The work, then, is based on found material, on “fragments of historical representation,” explains Younis, “and in these representations, elements of fact and fiction both exist.” From books authored in Abu Ghraib prison, to across the Middle East (Beirut, Baghdad, Amman, Dubai) through Paris, Athens, London, Boston, Toronto, New Zealand and more, Younis gathered “Pages, many. Footage. Lists. Memories. Museums. Permissions. Others….these fragments could be, among many things, a rendering of a territory, a historical event, or the narrative plot of a film. Within these fragments lay possible deviations from stable narratives.”
As such, the work is neither a direct historical re-enactment, nor is it a complete fiction. The result is figures including the instantly recognisable Zaha Hadid, Balkis Sharara (wife of architect, writer and activist Rifat Chadirji, depicted in the first work), artist Nuha Al-Radi (whose diaries from the early 90s reveal to us the realities of life in Baghdad outside of the news camera), artist Fahrelnissa Zeid (wife of the Iraqi Ambassador in London during the time Le Corbusier received approval of his project), and poet Iman Mersal. “I was inspired by a story I had been told by Mersal, of her solidarity visit to Baghdad under siege,” says Younis. “Unaware of the intentions of their host, Iman and her group of fellow visitors were escorted to meet Saddam Hussein while there were in Baghdad in 1993; there he gave a strong liberal feminist speech.”
The potential narratives are numerous, some more obviously direct (such as that of Sharara), while others for what the traces they have left behind signify. For example, the figure of an unknown woman, taken from a photograph of her dancing at New Year’s celebrations at the gymnasium in 1990. “I was interested in her response to the presence of the camera that was broadcasting the concert,” says Younis, “and the way this conscious performance influenced others to become conscious of the camera which in turn carried to us the documentation of that concert and the dominant politics of its time.”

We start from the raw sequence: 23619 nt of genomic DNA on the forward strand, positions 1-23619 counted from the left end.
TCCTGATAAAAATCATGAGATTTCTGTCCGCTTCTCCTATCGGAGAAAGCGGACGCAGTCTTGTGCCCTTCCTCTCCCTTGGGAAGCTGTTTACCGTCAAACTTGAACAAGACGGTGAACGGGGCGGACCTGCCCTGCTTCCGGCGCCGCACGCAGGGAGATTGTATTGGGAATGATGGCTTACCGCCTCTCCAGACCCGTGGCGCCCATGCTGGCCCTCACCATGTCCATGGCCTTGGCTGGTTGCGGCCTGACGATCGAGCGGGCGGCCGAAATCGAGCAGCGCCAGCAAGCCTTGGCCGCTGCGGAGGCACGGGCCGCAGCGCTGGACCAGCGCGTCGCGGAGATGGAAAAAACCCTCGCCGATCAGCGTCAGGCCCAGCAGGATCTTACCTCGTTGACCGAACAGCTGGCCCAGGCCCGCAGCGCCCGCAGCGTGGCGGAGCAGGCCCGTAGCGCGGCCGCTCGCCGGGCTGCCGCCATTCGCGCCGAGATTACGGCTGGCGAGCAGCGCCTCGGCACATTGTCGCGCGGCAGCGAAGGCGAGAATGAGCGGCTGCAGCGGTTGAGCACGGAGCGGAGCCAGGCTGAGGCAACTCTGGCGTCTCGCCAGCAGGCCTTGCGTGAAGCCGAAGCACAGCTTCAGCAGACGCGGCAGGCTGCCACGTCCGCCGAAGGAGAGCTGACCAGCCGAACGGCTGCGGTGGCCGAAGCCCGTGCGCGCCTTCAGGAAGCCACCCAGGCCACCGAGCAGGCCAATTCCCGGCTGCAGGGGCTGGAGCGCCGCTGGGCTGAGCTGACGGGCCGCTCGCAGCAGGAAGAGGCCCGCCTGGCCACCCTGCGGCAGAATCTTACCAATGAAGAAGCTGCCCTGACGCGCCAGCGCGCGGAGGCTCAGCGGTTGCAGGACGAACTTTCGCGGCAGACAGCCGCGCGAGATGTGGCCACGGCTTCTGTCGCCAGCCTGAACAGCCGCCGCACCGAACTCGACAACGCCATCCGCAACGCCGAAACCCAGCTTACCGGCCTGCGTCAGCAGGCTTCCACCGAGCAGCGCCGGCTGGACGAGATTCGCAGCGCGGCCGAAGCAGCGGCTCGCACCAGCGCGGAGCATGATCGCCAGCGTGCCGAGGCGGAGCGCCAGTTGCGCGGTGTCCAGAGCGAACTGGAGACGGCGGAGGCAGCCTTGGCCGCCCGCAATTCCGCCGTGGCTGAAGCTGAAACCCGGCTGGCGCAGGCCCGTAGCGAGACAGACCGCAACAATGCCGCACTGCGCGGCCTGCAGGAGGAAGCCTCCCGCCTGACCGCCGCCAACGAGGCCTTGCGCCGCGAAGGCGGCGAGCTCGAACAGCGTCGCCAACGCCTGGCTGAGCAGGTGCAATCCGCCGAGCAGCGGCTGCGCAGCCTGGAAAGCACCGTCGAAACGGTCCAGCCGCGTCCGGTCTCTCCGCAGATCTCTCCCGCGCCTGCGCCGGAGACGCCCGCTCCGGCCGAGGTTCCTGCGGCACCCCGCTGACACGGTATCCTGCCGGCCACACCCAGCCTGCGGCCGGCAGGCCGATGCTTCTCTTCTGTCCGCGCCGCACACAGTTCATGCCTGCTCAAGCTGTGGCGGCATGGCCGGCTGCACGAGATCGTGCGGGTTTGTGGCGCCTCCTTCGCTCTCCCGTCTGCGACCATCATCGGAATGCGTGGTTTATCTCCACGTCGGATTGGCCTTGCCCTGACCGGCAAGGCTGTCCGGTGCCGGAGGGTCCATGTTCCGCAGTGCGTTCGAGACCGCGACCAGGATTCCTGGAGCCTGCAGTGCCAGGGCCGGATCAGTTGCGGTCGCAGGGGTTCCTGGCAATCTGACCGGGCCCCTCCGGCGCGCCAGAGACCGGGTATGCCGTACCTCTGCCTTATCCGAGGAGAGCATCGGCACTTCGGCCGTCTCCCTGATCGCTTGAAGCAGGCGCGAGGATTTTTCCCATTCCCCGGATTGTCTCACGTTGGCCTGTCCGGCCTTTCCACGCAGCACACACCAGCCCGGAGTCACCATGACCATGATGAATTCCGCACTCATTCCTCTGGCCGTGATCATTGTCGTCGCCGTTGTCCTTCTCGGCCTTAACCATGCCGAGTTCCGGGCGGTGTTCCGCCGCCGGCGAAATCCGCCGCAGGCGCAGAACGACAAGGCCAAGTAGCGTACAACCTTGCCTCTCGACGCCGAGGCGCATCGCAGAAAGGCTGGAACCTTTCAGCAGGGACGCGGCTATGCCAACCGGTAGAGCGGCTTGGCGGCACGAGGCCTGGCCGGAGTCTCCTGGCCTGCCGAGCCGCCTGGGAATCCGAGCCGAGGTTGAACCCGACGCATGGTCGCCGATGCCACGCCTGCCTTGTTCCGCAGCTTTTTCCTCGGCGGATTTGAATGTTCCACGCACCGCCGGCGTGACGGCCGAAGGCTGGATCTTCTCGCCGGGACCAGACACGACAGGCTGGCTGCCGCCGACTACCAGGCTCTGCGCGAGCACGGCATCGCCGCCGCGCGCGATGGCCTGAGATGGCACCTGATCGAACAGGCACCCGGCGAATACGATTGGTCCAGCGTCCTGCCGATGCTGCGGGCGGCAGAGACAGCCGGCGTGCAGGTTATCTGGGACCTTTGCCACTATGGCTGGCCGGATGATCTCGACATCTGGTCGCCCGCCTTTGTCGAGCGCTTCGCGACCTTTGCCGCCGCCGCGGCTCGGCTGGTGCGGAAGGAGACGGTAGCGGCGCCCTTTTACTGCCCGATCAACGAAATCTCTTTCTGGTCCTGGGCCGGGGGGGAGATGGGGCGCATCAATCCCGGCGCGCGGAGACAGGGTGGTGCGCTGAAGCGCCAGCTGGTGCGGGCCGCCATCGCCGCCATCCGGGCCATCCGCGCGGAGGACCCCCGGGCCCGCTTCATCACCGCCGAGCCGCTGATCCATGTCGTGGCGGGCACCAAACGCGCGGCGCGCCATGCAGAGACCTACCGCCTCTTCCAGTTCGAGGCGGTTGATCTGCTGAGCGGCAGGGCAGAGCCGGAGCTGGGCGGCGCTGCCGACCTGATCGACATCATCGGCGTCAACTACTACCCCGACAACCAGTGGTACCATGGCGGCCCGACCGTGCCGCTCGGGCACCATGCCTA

It is stories such as this that show the gaps in history and places in which fact and fiction can meld and collide within the narratives we are passed down. So much historical ‘fact’ is, after all, written by the victors. How much of what we unearth is true? “This is a work of art, so fiction is possible,” says Younis. “I merged some elements together, but I have not made up or altered any statements, they were all found statements, and these are in themselves products of their own makers, who were not always victors."
This is certainly not an immediately easy show, but like all those based on research and archival material, requires effort on behalf of the viewer to read, digest and join the dots. “It is up to the viewers to decide how much they want to engage with or dive in the work,” explains Younis. “I put the text of the timeline online and also write often on the project to explain further what constituted or instituted from it beyond what the actual plates. It is an attempt to have it accessible beyond the exhibition space.”
All images courtesy: Ala Younis, Plan for Feminist Greater Baghdad exhibition installation view, 2018.
Photo Tim Bowditch. Courtesy Delfina Foundation and Art Jameel